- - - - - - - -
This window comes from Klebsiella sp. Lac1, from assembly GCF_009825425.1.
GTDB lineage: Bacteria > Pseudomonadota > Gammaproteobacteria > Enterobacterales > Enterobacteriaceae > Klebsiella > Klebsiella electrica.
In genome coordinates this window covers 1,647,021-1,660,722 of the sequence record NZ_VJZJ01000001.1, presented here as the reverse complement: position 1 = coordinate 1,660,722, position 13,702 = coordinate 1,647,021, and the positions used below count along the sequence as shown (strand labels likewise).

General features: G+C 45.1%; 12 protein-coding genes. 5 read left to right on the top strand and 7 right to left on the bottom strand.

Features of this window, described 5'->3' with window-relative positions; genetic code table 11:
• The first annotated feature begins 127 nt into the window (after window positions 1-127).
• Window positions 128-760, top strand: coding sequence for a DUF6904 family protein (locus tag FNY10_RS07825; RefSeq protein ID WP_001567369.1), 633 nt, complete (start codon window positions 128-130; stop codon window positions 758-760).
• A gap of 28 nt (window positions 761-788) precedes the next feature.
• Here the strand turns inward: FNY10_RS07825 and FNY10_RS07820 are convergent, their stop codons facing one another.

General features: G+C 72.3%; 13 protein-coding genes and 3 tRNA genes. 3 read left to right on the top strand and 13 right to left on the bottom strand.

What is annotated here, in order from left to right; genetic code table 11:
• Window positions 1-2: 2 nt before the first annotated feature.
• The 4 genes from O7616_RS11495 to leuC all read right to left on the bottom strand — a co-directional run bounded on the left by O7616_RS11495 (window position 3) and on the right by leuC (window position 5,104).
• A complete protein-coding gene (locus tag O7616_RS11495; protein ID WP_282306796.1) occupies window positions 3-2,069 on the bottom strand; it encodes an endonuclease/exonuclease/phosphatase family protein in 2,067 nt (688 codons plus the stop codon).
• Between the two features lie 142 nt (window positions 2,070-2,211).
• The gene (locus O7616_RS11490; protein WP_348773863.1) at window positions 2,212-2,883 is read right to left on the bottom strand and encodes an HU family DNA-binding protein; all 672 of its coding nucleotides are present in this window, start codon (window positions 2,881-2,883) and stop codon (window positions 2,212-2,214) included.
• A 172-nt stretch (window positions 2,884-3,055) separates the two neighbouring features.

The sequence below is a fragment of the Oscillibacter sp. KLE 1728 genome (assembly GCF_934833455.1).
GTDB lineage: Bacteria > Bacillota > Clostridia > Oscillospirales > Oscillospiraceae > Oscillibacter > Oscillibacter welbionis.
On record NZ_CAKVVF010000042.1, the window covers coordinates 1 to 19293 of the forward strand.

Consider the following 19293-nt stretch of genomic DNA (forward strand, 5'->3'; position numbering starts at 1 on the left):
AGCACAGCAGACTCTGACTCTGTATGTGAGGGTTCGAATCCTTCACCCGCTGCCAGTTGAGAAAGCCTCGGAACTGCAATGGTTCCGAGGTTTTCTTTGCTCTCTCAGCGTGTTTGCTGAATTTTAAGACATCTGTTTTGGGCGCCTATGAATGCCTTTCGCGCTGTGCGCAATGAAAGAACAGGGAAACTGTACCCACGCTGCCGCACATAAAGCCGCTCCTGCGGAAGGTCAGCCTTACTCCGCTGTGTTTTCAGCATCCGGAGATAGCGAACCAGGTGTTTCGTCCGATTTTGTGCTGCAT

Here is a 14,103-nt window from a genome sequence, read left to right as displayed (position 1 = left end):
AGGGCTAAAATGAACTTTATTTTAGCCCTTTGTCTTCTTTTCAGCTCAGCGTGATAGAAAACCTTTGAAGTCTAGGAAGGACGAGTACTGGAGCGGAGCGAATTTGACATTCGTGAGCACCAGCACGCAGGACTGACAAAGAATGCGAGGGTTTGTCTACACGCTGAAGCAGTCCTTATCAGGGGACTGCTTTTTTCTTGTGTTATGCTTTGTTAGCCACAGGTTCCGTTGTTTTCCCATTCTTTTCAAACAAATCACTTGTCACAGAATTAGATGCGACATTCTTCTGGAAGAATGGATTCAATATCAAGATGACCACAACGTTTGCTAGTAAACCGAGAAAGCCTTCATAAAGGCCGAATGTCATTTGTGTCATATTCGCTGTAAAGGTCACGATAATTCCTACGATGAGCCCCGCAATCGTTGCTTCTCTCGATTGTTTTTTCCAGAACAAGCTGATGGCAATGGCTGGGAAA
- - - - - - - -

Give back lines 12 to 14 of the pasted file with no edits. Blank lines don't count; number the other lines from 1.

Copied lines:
• Window positions 1-2: 2 nt before the first annotated feature.
• The 4 genes from O7616_RS11495 to leuC all read right to left on the bottom strand — a co-directional run bounded on the left by O7616_RS11495 (window position 3) and on the right by leuC (window position 5,104).
• A complete protein-coding gene (locus tag O7616_RS11495; protein ID WP_282306796.1) occupies window positions 3-2,069 on the bottom strand; it encodes an endonuclease/exonuclease/phosphatase family protein in 2,067 nt (688 codons plus the stop codon).